The glamour of the contemporary fitness industry has always put a premium on celebrity clients. Being from Los Angeles, it seems like being a self-proclaimed “trainer” is actually rarer than being a self-proclaimed “celebrity trainer.” Of course, the reason is logical. After all, marketing is a game of association. Yet there is a strong argument that this logic fails when examined closer.
The problem with training celebrity athletes and actors alike is rooted in the fact that they already perform the way they perform and they look the way they look. I’m not sure what shortcomings a trainer would need to make quarterback Tom Brady a loser on the football field or actress/model Penelope Cruz hard on the eyes.
The mark of an excellent trainer, then, is most accurately found in the volume and frequency of his or her ability to turn beginners into intermediates. Show me a trainer who helps dozens of obese people get in shape and I’ll pay attention. When a coach can get a non-athlete to move like an athlete, I start to take notice.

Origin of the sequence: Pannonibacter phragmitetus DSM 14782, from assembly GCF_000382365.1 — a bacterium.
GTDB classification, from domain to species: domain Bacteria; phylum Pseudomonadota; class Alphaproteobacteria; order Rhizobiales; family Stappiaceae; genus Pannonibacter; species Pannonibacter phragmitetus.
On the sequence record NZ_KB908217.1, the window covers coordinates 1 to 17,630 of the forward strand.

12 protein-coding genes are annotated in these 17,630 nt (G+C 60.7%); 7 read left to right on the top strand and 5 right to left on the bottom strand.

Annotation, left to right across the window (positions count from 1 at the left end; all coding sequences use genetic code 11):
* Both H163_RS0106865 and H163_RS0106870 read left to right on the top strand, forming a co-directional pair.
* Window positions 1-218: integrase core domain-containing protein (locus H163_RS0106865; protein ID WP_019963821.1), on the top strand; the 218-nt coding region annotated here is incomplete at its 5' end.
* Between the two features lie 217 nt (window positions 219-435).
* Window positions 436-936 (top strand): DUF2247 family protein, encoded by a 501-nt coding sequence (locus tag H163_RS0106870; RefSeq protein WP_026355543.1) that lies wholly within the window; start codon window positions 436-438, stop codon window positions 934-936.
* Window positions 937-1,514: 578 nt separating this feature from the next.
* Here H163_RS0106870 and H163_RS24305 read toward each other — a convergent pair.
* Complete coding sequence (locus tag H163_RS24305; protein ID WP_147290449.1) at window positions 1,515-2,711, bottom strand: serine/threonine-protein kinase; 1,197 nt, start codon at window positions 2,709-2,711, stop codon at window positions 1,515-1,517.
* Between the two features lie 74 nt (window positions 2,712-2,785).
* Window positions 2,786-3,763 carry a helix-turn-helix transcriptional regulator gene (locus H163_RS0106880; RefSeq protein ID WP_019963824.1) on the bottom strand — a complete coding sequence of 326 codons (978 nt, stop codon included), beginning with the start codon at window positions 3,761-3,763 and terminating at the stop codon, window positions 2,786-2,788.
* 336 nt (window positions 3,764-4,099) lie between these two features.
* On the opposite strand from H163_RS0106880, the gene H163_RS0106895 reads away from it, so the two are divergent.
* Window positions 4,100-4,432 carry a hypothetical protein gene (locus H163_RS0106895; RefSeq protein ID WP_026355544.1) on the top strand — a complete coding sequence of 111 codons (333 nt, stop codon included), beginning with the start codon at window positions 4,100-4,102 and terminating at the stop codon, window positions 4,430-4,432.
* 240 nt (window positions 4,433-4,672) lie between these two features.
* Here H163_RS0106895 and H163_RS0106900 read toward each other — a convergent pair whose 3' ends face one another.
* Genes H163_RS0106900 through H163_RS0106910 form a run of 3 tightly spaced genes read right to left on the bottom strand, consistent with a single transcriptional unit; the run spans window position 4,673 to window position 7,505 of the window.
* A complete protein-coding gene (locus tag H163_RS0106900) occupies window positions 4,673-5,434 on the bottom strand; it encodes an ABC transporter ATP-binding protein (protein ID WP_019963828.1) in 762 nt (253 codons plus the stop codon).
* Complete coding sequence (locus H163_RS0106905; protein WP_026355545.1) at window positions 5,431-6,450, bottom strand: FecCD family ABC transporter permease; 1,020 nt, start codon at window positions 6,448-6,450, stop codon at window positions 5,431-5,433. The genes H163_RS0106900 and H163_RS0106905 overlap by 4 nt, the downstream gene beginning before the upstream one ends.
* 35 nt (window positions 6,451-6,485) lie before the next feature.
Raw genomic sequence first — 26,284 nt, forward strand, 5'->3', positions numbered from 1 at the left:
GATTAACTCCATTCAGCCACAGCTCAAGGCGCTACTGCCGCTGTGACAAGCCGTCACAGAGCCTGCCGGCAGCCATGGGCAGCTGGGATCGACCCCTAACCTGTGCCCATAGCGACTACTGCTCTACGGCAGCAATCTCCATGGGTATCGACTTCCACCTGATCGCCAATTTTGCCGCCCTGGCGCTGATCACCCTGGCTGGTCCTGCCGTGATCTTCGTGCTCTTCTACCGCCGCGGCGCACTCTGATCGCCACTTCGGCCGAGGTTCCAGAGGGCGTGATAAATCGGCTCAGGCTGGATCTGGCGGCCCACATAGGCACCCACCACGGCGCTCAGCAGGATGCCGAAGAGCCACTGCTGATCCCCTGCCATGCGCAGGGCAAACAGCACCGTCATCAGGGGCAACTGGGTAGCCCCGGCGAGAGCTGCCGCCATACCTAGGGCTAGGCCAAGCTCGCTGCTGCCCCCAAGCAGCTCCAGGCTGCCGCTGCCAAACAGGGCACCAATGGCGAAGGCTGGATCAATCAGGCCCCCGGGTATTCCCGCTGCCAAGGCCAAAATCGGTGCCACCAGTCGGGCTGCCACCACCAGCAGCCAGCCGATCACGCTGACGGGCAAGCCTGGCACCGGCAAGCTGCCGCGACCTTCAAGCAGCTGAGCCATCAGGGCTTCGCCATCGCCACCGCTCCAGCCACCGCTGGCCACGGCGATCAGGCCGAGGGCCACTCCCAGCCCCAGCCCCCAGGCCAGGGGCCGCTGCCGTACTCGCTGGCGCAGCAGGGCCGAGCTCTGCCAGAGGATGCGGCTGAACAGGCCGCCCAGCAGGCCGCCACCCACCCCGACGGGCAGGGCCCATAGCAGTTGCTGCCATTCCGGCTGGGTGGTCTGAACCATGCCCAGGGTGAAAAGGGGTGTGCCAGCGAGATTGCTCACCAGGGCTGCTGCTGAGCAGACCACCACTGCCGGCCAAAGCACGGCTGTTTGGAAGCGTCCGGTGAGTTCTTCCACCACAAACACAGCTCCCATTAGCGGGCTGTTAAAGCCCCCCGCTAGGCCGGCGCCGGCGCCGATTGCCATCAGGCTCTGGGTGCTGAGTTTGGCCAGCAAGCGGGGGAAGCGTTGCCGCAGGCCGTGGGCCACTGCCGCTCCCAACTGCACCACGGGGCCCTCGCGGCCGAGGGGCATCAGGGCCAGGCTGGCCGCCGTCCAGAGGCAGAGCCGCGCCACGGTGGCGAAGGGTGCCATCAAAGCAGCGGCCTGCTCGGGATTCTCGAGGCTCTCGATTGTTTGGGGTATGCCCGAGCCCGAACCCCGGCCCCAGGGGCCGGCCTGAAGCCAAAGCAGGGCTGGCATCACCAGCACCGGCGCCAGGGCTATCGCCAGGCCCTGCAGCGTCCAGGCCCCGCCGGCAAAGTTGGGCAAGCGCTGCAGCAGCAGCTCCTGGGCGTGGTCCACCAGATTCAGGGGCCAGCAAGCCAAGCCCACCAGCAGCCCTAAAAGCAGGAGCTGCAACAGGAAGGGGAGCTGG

This celebrity trainer concept has carried over to the CrossFit community, too. Mind you, this movement is also a sport and the best of the best need coaches. Still, the strong desire coaches have to attract and represent Regional and Games athletes can be a distraction to the real craft of coaching. Your favorite Games athlete’s fitness doesn’t hang in the balance based on his or her fitness coach in the way we often assume. Brady is heading to the Super Bowl, Cruz is appearing on the big screen and the CrossFit athlete is going beyond the Open with or without you.
The make-or-break characteristic of a quality coach is his or her ability to move the needle that wouldn’t otherwise be moved. Can you coach beginners? Can you illicit change when stagnation is the norm?
These are the marks of the world’s best coaches.